DR13 -1.35 dB -19.59 dB I4 Symphony 101 In D ‘The Clock’ – 4th Mvt. Finale – Vivace.aif
DR13 -0.69 dB -18.74 dB J1 Symphony 102 In B Flat – 1st Mvt. Largo – Vivace.aif
DR15 -0.97 dB -22.57 dB J2 Symphony 102 In B Flat – 2nd Mvt. Adagio.aif
DR14 -1.36 dB -20.86 dB J3 Symphony 102 In B Flat – 3rd Mvt. Menuetto E Trio – Allegro.aif
DR13 -2.24 dB -19.27 dB J4 Symphony 102 In B Flat – 4th Mvt. Finale – Presto.aif
DR14 -1.24 dB -20.10 dB K1 Symphony 103 In E Flat ‘Drum Roll’ – 1st Mvt. Adagio – Allegro Con Spirito.aif
DR13 -2.52 dB -22.11 dB K2 Symphony 103 In E Flat ‘Drum Roll’ – 2nd Mvt. Andante Piu’ Tosto, Allegretto.aif
DR13 -1.52 dB -19.05 dB K3 Symphony 103 In E Flat ‘Drum Roll’ – 3rd Mvt. Menuetto E Trio.aif
DR13 -0.85 dB -18.96 dB K4 Symphony 103 In E Flat ‘Drum Roll’ – 4th Mvt. Finale – Allegro Con Spirito.aif
DR13 -1.68 dB -18.73 dB L1 Symphony 104 In D ‘London’ – 1st Mvt. Adagio – Allegro.aif
DR14 -2.79 dB -21.78 dB L2 Symphony 104 In D ‘London’ – 2nd Mvt. Andante.aif
DR13 -2.30 dB -19.06 dB L3 Symphony 104 In D ‘London’ – 3rd Mvt. Menuet E Trio – Allegro.aif
DR13 -1.79 dB -20.30 dB L4 Symphony 104 In D ‘London’ – 4th Mvt. Finale – Spiritoso.aif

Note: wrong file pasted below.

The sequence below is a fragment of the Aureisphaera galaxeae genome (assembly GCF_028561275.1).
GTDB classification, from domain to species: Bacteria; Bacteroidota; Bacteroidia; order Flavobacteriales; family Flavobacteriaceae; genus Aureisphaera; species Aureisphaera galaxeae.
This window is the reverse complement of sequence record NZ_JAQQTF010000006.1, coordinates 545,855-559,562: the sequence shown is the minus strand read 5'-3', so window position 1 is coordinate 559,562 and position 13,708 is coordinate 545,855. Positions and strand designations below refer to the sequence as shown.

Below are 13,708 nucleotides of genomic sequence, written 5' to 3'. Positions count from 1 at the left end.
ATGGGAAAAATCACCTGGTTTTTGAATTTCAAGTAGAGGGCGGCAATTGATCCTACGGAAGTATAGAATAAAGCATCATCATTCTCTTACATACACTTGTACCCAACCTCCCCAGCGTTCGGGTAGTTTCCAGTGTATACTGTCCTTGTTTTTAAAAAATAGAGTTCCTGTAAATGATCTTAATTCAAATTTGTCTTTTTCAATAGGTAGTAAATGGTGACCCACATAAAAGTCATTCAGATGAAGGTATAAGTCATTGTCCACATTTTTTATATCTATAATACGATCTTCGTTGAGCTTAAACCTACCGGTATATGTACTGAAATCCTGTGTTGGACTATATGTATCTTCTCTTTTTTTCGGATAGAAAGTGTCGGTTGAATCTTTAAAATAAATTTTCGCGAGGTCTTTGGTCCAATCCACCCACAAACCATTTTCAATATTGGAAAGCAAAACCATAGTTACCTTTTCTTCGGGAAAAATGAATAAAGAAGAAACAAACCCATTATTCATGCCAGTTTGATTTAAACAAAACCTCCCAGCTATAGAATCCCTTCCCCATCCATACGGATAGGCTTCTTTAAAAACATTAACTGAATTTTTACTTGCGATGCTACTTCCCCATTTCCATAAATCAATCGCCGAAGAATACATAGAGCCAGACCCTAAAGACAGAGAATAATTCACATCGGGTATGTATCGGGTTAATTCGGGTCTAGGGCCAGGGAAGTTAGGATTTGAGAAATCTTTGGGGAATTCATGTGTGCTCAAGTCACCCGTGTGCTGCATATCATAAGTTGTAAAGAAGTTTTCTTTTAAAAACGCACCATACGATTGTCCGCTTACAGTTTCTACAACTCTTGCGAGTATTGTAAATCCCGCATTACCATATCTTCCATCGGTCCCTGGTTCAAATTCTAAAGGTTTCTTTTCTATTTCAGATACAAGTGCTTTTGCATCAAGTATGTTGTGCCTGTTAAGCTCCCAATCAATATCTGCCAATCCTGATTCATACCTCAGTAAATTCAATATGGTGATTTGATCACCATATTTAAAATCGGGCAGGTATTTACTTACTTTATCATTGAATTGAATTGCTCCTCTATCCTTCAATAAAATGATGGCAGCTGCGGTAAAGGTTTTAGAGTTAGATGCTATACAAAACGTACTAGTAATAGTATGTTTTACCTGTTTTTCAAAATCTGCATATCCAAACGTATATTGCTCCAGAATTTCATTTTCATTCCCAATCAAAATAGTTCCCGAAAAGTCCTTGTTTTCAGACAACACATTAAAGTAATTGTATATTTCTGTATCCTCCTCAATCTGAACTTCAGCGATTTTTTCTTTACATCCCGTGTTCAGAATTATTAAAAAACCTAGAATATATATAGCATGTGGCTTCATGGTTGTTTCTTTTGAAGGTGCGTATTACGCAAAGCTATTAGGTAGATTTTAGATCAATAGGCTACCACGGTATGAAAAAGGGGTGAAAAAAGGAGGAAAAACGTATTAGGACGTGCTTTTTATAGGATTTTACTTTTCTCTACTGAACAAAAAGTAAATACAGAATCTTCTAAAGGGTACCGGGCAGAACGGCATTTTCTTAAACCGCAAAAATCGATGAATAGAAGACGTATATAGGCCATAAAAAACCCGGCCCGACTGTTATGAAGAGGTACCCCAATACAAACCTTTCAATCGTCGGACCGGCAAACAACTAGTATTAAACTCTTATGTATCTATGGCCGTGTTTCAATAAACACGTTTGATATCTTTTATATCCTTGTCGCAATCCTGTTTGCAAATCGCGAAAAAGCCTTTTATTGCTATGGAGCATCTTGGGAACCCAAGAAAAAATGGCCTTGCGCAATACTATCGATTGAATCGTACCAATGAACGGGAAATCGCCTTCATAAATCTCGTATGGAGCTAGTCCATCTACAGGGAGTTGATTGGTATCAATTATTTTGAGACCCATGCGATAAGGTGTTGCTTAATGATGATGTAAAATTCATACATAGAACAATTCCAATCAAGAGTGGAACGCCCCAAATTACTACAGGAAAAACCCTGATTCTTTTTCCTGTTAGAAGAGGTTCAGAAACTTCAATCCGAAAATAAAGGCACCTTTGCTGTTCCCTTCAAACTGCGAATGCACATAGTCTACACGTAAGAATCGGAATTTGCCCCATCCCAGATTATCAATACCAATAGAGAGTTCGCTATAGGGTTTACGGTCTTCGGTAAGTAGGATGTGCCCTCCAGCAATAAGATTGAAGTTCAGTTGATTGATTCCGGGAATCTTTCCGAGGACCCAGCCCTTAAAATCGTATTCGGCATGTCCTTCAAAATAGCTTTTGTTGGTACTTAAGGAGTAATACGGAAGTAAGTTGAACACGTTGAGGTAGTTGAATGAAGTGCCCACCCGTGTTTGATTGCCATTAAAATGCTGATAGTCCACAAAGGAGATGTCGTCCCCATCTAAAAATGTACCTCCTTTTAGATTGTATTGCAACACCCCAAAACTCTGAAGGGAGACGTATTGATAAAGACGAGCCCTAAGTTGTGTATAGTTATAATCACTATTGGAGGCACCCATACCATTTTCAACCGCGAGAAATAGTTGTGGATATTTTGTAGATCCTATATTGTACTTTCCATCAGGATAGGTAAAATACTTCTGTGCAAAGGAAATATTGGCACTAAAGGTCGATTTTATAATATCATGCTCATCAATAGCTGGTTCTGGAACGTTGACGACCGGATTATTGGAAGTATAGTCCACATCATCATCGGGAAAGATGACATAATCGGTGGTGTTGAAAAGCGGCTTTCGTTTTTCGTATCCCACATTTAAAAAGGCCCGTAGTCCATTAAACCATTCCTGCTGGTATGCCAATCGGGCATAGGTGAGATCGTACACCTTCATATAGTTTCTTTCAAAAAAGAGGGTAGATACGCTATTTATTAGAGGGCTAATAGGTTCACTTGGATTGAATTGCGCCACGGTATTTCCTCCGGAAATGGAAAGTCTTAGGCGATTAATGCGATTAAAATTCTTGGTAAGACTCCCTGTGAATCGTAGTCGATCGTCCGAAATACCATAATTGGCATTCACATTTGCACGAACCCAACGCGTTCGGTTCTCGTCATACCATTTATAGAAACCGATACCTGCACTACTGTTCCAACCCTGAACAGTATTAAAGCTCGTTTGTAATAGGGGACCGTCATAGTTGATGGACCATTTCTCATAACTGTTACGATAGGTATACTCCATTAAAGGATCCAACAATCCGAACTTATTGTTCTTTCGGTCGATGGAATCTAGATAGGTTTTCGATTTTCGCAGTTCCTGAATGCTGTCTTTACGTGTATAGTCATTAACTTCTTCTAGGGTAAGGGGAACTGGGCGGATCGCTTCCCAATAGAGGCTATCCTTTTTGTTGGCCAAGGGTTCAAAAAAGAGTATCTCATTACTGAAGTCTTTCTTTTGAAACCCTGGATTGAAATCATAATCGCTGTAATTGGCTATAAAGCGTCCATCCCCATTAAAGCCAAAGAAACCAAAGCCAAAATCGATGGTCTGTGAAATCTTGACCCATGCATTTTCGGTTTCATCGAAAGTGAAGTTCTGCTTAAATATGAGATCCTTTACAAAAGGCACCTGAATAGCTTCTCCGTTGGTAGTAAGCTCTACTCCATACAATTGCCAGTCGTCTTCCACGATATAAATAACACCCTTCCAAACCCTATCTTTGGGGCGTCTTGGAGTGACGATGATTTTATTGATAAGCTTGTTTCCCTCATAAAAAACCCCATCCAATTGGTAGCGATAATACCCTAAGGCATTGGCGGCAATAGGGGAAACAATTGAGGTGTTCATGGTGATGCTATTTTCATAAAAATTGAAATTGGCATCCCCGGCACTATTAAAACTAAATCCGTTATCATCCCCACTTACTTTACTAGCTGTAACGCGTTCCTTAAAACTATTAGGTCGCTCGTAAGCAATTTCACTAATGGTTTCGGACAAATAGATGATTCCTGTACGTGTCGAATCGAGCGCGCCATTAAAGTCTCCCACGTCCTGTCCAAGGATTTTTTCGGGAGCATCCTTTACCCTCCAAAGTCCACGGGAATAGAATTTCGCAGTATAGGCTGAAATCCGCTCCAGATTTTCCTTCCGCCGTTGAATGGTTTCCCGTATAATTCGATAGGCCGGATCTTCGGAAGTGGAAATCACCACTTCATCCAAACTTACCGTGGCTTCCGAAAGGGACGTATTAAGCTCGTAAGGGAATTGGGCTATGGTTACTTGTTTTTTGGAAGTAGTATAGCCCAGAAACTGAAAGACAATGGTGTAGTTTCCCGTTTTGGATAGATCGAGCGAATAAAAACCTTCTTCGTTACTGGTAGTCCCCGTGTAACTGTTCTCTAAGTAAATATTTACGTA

Number of files: 48
Official DR value: DR14
- RCM: Okki Nokki (L’art du son, Clearaudio’s Diamond Cleaner)
- TT: Vintage (1982) Yamaha PX-3
Cartridge: Sumiko Black Bird
- Cartridge: ZYX 50R Bloom
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- Pre Amp: Audio Research SP15
- Finals: Opera Consonance 9.9 Mono (Tube)
- Speakers: Dali Helikon 400
- Connections: MIT Terminator, Audioquest Emerald, Audioquest Quartz
A few words about the way i’ve been cleaning vinyl records and post-processing rips, since summer 2017: After washing and recording the vinyl, I use a kind of mixed cleaning of the rip, which consists of mostly manual rather than automatic de-clicking, (the latter only on unimportant passages, such as end of the groove, beginning and end of the songs, applause, speaking). I often leave the rips almost rough, de-clicking only the silences between the tracks. Never de-noising or/and EQ, as unfortunately some do. I prefer to hear a bit of quiet noises of the clean groove, that contain something of the music, rather than generate clinically clean files that may, eventually, sound a bit dead. If you do not agree, do not download my rips and buy instead digital files or CDs.
When I listen to music I “don’t hear” any noise: I enjoy the music 😀
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- Software: iZotope RX 5 Advanced, Adobe Audition CS 5.5, Twisted Wave 1.18
- Very careful de-clicking with iZotope, significant clicks manually removed, never de-noising